This is the email response I received today.
Thank you for taking the time to share your views.
Americans across the country are eager for
information about the state of the economy, national
security, and a host of other issues. President Obama is
committed to making his Administration the most open and
transparent in history, and the Internet will play a major
role in delivering on that promise.
We hope that you will join us at
www.WhiteHouse.gov to learn more about President
Obama’s views on a range of topics, as well as his efforts
to provide a window for all Americans into their
government. Your voice is shaping our country’s future,
and we encourage you to join us online, share your
thoughts, and build a community of connected citizens that
will help address the pressing issues of our time.
F. Michael Kelleher
Special Assistant to the President and
Director of Presidential Correspondence
I guess that means no.
When 8-year-old Wild Freeborn became a Girl Scout earlier this year, she had a simple goal: sell 12,000 boxes of the organization’s addictive cookies. She wanted to earn enough money to send her entire troop (all new scouts) to summer camp in Brevard, N.C. After going door to door in her neighborhood, visiting stores in downtown Asheville, N.C., and consulting her parents about her precocious business plan, she asked her tech-minded dad, Bryan Freeborn, “Can’t we use what you do at work?” referencing his job as the chief operating officer of TopFloorStudio, a Web design and development firm.
In late January, they posted a YouTube video, starring Freeborn in Girl Scout gear, touting her straightforward sales pitch. “Buy cookies! And they’re yummy!” Soon after, they set up an online order system that was limited to customers within their local area (so Freeborn could personally deliver them). While her online sales strategy took hold, she continued peddling cookies the traditional way—going door to door and working booths at the local grocery store. Within two weeks, more than 700 orders for Thin Mints, Caramel DeLites and Peanut Butter Patties reached the Freeborns solely through the online form.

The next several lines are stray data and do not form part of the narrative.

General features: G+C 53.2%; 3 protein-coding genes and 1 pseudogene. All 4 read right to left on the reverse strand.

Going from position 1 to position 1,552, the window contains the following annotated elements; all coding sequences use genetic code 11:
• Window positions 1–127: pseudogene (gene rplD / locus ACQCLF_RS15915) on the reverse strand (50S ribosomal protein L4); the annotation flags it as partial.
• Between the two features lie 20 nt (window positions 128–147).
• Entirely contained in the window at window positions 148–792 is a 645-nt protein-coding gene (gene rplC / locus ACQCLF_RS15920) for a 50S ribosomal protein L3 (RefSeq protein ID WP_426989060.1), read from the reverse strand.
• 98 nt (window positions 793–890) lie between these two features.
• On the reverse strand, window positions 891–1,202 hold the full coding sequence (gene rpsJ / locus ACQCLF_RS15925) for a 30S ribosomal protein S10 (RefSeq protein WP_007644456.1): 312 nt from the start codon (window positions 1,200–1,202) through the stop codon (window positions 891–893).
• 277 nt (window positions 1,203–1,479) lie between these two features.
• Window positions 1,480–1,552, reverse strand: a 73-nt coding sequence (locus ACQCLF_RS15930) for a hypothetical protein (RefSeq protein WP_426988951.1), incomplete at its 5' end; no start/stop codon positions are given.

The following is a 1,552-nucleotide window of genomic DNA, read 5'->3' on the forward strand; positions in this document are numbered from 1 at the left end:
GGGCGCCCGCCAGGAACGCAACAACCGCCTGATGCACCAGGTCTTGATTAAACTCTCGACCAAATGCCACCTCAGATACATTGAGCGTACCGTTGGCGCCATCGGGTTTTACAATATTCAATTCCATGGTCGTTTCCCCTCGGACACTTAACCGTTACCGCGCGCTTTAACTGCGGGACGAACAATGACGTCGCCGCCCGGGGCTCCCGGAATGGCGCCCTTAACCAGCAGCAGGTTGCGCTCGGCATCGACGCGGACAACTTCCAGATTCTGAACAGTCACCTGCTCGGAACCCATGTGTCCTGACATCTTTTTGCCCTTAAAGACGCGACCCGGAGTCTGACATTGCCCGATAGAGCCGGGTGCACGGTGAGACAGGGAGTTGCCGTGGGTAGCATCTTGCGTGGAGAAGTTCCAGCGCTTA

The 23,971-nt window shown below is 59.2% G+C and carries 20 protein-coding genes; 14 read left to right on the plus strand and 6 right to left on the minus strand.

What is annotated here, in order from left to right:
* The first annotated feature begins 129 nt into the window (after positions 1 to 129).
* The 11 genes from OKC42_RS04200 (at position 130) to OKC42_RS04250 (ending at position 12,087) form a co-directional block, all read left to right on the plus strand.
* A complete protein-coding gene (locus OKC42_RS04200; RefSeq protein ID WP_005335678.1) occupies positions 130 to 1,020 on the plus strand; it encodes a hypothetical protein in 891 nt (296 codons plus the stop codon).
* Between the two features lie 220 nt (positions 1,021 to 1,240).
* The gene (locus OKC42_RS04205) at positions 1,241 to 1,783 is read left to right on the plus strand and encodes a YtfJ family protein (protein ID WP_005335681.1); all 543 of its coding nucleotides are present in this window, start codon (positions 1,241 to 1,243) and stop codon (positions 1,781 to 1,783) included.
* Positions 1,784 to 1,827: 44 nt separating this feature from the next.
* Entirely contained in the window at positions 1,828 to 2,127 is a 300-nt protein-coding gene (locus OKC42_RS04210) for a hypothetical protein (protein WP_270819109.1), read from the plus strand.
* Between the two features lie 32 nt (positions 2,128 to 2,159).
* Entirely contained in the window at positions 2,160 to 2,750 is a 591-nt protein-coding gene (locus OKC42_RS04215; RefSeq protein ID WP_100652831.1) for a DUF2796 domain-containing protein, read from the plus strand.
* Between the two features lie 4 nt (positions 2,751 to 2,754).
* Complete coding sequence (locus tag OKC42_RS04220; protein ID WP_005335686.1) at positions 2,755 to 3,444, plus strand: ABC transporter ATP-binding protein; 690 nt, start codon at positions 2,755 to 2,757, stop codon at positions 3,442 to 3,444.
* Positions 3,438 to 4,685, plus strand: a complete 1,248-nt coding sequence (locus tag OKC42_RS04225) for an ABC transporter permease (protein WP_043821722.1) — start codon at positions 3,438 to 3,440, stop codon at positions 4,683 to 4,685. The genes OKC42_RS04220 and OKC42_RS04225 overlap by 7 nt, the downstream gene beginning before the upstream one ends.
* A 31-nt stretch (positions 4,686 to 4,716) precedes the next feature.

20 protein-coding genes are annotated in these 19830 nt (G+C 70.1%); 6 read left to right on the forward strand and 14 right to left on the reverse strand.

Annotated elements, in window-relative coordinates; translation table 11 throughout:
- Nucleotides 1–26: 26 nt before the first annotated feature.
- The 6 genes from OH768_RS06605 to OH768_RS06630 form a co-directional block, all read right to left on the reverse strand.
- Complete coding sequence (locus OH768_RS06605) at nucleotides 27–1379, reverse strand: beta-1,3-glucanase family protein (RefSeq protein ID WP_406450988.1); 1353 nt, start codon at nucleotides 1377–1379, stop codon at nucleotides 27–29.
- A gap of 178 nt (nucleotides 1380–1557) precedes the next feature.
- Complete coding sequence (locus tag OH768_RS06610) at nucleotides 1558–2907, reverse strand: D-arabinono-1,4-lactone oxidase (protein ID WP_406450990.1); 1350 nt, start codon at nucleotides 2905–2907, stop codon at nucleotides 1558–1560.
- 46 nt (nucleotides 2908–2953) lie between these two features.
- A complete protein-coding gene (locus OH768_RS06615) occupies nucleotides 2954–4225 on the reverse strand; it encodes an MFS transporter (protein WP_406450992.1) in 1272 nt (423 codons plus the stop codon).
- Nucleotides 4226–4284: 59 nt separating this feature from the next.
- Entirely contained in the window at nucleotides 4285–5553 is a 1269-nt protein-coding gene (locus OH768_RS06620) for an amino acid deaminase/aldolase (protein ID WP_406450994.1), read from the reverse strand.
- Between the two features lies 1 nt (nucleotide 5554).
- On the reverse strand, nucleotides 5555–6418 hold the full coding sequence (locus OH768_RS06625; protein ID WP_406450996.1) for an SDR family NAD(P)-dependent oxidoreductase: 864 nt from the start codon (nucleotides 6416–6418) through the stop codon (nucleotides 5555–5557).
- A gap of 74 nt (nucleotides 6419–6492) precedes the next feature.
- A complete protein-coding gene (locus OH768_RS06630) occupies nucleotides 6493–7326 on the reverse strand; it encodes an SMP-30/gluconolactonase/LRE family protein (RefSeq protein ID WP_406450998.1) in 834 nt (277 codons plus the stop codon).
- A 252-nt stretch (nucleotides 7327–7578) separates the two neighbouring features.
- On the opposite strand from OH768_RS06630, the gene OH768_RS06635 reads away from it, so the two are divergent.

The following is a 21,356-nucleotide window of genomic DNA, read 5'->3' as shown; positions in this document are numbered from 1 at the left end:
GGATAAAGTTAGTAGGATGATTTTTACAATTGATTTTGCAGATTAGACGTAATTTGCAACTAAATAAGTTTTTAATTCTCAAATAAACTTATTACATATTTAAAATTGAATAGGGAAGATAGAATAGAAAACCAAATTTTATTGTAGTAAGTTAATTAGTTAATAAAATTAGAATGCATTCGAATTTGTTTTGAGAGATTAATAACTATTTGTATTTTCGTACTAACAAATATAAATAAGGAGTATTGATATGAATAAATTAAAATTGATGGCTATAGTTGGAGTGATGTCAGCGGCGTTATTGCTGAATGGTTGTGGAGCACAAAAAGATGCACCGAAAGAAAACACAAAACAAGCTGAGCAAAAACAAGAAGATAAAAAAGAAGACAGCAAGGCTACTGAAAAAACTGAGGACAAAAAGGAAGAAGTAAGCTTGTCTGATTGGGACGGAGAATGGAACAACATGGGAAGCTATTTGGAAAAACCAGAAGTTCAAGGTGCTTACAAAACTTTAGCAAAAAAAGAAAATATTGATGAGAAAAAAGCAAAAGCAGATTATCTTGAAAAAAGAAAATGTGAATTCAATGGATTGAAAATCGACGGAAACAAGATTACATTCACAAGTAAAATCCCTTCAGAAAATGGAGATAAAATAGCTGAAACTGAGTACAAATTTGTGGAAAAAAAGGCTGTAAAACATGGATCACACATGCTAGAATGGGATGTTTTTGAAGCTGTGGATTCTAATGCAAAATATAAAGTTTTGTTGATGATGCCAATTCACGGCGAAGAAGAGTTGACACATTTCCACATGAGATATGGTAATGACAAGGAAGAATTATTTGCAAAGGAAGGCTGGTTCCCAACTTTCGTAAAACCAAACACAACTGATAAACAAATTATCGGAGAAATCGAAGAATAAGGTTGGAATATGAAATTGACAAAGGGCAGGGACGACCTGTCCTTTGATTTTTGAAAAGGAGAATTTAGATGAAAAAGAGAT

Considering that the national Girl Scout Cookie Program bills itself as the largest program to teach entrepreneurship to young girls, this e-commerce strategy seems especially savvy. But some families in the community felt threatened by the Freeborn’s unconventional efforts, likely because various prizes (including camp vouchers, stuffed animals and apparel) are given out by local councils to girls who sell a certain amount of boxes. “If you have an individual girl that creates a Web presence, she can suck the opportunity from other girls,” says Matthew Markie, a parent who remains involved in Girl Scouts even though his three daughters are well into their 20s. Markie, and other disapproving parents, brought the Freeborn’s site to the attention of local Girl Scout officials who told the Freeborns to take down their YouTube video and reminded the family of the organization’s longstanding prohibition of online sales. According to the FAQ on the national organization’s Web site, “The safety of our girls is always our chief concern. Girl Scout Cookie activities are designed to be face-to-face learning experiences for the girls.”” —
Um … I may never buy another box of GS cookies.
For young Japanese, and especially for girls, cell phones—sophisticated, cheap, and, for the past decade, capable of connecting to the Internet—have filled the gap.
A government survey conducted last year concluded that eighty-two per cent of those between the ages of ten and twenty-nine use cell phones, and it is hard to overstate the utter absorption of the populace in the intimate portable worlds that these phones represent. A generation is growing up using their phones to shop, surf, play video games, and watch live TV, on Web sites specially designed for the mobile phone.
“It used to be you would get on the train with junior-high-school girls and it would be noisy as hell with all their chatting,” Yumiko Sugiura, a journalist who writes about Japanese youth culture, told me. “Now it’s very quiet—just the little tapping of thumbs.”
(With the new iPhone and the advent of short-text delivery services like Twitter, American cellular habits are becoming increasingly Japanese; there are at least two U.S. sites, Quillpill and Textnovel, both in the beta stage, that offer templates for writing and reading fiction on cell phones.)” —Letter from Japan: I ♥ Novels: Reporting & Essays: The New Yorker